5. We intend to scrutinise the contribution which DFID makes to realising this global goal over the next five years. This will be difficult unless DFID undertakes to publish data on progress towards the goal between now and 2010. We accept that simple numerical targets for the number of people on treatment may not be the most appropriate measure of success, and that progress towards the target may be initially slow, as healthcare systems and other infrastructure are established. We recommend that DFID establishes a transparent monitoring system which will allow year-on-year external evaluation of how many people are being treated and whether they are getting access to quality treatment. In addition, we recommend that DFID considers the inclusion of a target on access to HIV/AIDS treatment when it formulates its Public Service Agreement for the next comprehensive spending review period, 2007 to 2010.

Gaps in existing HIV/AIDS treatment provision

6. Much of the evidence given to the Committee identified gaps in existing provision of ARVs, including access to drugs for nomadic groups,[6] intravenous drug users,[7] men who have sex with men,[8] and children. Many of the written memoranda we received focused on issues which hamper the provision of drugs to children, including:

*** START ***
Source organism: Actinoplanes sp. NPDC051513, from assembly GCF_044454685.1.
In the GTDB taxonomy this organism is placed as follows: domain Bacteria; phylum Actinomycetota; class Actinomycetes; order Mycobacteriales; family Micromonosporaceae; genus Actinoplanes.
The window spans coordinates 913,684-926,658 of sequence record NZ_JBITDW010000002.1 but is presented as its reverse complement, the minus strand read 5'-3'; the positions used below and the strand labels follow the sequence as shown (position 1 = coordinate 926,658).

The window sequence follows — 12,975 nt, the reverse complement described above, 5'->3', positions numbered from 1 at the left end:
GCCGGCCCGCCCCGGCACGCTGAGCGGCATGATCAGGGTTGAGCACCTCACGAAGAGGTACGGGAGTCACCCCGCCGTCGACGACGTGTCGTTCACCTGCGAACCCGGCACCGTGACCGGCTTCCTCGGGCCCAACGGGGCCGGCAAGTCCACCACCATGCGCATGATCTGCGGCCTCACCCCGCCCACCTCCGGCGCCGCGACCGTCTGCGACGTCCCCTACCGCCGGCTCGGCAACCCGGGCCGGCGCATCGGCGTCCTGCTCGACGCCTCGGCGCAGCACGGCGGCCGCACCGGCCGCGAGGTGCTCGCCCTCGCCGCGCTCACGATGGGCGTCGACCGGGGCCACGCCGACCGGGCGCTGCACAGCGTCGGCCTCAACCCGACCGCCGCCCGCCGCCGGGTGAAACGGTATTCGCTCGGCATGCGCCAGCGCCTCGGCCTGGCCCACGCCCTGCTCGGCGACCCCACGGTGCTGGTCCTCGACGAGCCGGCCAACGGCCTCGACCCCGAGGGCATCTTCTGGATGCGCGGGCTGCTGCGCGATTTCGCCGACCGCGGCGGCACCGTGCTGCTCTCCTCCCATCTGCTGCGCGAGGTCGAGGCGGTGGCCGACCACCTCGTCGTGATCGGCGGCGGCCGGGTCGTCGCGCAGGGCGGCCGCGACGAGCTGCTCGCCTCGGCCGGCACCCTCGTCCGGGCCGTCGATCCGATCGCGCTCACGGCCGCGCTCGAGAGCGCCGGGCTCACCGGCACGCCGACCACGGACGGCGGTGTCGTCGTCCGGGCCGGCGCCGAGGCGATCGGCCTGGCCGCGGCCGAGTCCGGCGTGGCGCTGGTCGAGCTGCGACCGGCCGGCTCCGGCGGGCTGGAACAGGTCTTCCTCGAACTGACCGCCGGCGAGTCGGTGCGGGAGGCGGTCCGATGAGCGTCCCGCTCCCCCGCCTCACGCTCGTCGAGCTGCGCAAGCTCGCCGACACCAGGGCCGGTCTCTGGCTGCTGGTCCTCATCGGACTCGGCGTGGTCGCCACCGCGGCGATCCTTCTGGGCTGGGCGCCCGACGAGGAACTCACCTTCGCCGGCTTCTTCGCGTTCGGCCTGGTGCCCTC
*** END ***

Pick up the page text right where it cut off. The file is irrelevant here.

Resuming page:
• a lack of investment in the development of paediatric ARVs by pharmaceutical companies,[9] for whom research into paediatric formulations: "always comes second";[10]
  • paediatric formulations of ARVs currently available are up to 6 times more expensive than equivalent adult treatments,[11] and Polymerase Chain Reaction (PCR) tests for diagnosing HIV in infants under 18 months are not affordable;[12]
  • ARVs are not packaged in child-friendly doses (adult pills must be crushed, or children persuaded to swallow unpleasant tasting syrups);[13]
  • limited availability of antibiotics (particularly cotrimoxazole) to treat opportunistic infections in children;[14] and,
  • a lack of age-specific data on children who could benefit from ARVs,[15] and of research on the distribution, metabolism and efficacy of ARVs in young children.[16]

7. We commend both the decision of the United Nations Children's Fund (UNICEF), under the leadership of Ann Veneman, to launch its global campaign 'Unite for Children, Unite Against AIDS', and the support which DFID has given to this campaign. We encourage DFID to continue to raise the profile of children's access to HIV/AIDS care and treatment in its interactions with national governments, UN agencies and other donors. We recommend that DFID also makes an effort to ensure that the HIV treatment needs of other vulnerable groups, including nomadic groups, intravenous drug users and men who have sex with men, are not neglected in the international push to expand access to ARVs.